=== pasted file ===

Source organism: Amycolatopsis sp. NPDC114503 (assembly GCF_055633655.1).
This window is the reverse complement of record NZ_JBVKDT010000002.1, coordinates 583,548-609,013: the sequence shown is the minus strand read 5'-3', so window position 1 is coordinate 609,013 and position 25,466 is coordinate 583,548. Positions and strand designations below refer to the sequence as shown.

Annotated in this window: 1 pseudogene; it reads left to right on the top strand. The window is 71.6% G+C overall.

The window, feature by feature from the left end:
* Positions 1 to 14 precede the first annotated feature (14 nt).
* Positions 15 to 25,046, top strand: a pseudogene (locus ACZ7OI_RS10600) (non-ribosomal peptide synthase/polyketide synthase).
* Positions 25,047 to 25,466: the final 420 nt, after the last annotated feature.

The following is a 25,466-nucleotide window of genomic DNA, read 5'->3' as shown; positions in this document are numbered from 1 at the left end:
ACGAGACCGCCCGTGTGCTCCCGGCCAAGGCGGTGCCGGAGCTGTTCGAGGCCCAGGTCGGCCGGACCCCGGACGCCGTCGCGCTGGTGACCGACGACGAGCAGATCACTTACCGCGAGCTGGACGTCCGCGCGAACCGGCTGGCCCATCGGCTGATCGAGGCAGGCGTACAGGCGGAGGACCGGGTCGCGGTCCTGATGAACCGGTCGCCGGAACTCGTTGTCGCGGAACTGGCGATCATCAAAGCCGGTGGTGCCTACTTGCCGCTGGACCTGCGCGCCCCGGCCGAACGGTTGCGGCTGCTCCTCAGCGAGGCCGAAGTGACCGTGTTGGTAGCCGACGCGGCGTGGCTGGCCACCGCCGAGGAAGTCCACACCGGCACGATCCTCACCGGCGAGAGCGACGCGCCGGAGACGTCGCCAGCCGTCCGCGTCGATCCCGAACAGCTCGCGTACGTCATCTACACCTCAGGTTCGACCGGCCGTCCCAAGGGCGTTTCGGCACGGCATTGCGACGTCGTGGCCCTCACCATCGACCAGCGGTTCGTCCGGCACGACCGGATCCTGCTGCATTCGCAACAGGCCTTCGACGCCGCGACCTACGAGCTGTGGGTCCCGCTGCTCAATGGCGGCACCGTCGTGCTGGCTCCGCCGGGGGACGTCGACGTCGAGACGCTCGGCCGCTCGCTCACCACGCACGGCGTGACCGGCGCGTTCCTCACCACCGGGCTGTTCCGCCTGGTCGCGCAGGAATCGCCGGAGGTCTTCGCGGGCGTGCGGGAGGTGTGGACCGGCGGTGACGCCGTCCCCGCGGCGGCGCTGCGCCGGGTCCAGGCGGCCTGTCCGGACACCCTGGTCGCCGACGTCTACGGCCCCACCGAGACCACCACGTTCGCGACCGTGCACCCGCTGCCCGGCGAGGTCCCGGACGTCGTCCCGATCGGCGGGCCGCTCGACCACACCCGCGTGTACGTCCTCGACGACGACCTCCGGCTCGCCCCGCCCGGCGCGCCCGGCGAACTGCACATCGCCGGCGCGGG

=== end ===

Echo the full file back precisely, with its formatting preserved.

Source organism: Amycolatopsis sp. NPDC114503 (assembly GCF_055633655.1).
This window is the reverse complement of record NZ_JBVKDT010000002.1, coordinates 583,548-609,013: the sequence shown is the minus strand read 5'-3', so window position 1 is coordinate 609,013 and position 25,466 is coordinate 583,548. Positions and strand designations below refer to the sequence as shown.

Annotated in this window: 1 pseudogene; it reads left to right on the top strand. The window is 71.6% G+C overall.

The window, feature by feature from the left end:
* Positions 1 to 14 precede the first annotated feature (14 nt).
* Positions 15 to 25,046, top strand: a pseudogene (locus ACZ7OI_RS10600) (non-ribosomal peptide synthase/polyketide synthase).
* Positions 25,047 to 25,466: the final 420 nt, after the last annotated feature.

The following is a 25,466-nucleotide window of genomic DNA, read 5'->3' as shown; positions in this document are numbered from 1 at the left end:
ACGAGACCGCCCGTGTGCTCCCGGCCAAGGCGGTGCCGGAGCTGTTCGAGGCCCAGGTCGGCCGGACCCCGGACGCCGTCGCGCTGGTGACCGACGACGAGCAGATCACTTACCGCGAGCTGGACGTCCGCGCGAACCGGCTGGCCCATCGGCTGATCGAGGCAGGCGTACAGGCGGAGGACCGGGTCGCGGTCCTGATGAACCGGTCGCCGGAACTCGTTGTCGCGGAACTGGCGATCATCAAAGCCGGTGGTGCCTACTTGCCGCTGGACCTGCGCGCCCCGGCCGAACGGTTGCGGCTGCTCCTCAGCGAGGCCGAAGTGACCGTGTTGGTAGCCGACGCGGCGTGGCTGGCCACCGCCGAGGAAGTCCACACCGGCACGATCCTCACCGGCGAGAGCGACGCGCCGGAGACGTCGCCAGCCGTCCGCGTCGATCCCGAACAGCTCGCGTACGTCATCTACACCTCAGGTTCGACCGGCCGTCCCAAGGGCGTTTCGGCACGGCATTGCGACGTCGTGGCCCTCACCATCGACCAGCGGTTCGTCCGGCACGACCGGATCCTGCTGCATTCGCAACAGGCCTTCGACGCCGCGACCTACGAGCTGTGGGTCCCGCTGCTCAATGGCGGCACCGTCGTGCTGGCTCCGCCGGGGGACGTCGACGTCGAGACGCTCGGCCGCTCGCTCACCACGCACGGCGTGACCGGCGCGTTCCTCACCACCGGGCTGTTCCGCCTGGTCGCGCAGGAATCGCCGGAGGTCTTCGCGGGCGTGCGGGAGGTGTGGACCGGCGGTGACGCCGTCCCCGCGGCGGCGCTGCGCCGGGTCCAGGCGGCCTGTCCGGACACCCTGGTCGCCGACGTCTACGGCCCCACCGAGACCACCACGTTCGCGACCGTGCACCCGCTGCCCGGCGAGGTCCCGGACGTCGTCCCGATCGGCGGGCCGCTCGACCACACCCGCGTGTACGTCCTCGACGACGACCTCCGGCTCGCCCCGCCCGGCGCGCCCGGCGAACTGCACATCGCCGGCGCGGG